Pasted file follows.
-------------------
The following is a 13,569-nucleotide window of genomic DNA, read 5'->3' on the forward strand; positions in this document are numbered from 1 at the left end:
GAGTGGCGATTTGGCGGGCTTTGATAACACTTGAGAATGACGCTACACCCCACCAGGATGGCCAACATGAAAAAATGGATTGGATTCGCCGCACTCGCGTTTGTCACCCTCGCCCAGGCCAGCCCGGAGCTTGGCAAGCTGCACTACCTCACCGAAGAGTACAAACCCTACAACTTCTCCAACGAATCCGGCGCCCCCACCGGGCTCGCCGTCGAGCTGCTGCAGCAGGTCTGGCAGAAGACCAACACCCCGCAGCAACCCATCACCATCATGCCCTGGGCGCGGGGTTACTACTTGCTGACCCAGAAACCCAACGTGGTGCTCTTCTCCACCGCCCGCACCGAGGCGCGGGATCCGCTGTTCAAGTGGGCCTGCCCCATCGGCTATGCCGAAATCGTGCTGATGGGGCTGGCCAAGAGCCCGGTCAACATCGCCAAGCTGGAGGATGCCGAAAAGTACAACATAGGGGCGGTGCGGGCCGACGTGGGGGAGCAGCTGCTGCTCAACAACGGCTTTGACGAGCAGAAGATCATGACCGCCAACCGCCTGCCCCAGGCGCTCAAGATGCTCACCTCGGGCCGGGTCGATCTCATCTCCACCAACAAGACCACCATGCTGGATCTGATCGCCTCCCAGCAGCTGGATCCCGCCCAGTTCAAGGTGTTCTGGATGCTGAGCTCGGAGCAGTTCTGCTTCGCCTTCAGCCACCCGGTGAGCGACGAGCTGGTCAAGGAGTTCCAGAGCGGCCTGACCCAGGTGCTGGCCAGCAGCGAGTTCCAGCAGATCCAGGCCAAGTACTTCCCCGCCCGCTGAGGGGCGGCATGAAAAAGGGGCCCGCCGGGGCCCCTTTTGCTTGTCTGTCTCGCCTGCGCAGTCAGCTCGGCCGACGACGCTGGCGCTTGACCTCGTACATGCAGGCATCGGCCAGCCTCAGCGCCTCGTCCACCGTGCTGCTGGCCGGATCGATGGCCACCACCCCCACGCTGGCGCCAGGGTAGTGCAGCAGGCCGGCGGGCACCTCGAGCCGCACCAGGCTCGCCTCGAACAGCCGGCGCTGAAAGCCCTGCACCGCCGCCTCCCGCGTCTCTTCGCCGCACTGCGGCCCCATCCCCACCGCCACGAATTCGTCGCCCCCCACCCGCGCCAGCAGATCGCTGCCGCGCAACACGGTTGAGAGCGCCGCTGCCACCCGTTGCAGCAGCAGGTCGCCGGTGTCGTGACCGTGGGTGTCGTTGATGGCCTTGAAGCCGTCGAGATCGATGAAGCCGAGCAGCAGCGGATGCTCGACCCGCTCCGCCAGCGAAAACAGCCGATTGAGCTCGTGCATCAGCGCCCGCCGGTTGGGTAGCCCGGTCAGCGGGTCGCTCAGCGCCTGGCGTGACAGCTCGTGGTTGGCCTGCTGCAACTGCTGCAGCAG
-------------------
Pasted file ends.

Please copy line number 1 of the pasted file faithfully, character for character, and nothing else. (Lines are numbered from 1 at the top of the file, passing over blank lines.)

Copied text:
The following is a 13,569-nucleotide window of genomic DNA, read 5'->3' on the forward strand; positions in this document are numbered from 1 at the left end: